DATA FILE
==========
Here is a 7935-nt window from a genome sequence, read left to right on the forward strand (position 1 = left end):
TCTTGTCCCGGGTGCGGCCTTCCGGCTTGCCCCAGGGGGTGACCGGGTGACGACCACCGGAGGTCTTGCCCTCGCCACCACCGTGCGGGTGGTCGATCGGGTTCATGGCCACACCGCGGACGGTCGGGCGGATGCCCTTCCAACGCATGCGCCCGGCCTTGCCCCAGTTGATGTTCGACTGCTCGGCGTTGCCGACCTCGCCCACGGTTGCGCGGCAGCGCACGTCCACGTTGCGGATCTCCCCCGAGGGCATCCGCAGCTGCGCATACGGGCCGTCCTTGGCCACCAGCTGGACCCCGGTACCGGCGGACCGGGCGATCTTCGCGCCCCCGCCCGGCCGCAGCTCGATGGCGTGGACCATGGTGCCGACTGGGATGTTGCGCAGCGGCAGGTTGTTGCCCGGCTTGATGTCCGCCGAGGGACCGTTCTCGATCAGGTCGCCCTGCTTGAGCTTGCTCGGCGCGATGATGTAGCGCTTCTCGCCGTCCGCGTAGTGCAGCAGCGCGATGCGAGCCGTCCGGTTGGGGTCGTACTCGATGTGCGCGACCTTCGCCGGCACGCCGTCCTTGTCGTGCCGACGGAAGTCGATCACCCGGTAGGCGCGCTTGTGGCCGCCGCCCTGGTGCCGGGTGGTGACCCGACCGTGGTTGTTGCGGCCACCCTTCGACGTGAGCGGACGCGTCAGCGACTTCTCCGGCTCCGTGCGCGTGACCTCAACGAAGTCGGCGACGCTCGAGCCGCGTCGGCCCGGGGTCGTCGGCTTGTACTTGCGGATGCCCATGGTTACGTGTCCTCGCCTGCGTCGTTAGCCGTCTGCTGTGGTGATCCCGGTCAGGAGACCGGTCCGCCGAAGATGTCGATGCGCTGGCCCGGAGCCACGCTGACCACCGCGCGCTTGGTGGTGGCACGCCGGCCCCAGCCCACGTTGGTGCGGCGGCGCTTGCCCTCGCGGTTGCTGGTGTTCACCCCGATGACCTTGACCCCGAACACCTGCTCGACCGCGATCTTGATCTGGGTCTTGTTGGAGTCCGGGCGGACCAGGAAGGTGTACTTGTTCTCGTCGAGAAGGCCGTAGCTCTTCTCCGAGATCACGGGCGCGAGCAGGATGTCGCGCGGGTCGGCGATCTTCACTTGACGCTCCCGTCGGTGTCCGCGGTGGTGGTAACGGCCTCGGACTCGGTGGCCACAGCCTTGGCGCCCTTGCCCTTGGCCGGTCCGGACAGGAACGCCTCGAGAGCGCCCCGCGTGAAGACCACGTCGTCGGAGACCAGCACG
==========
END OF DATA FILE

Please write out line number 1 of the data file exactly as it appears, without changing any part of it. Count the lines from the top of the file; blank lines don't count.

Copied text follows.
Here is a 7935-nt window from a genome sequence, read left to right on the forward strand (position 1 = left end):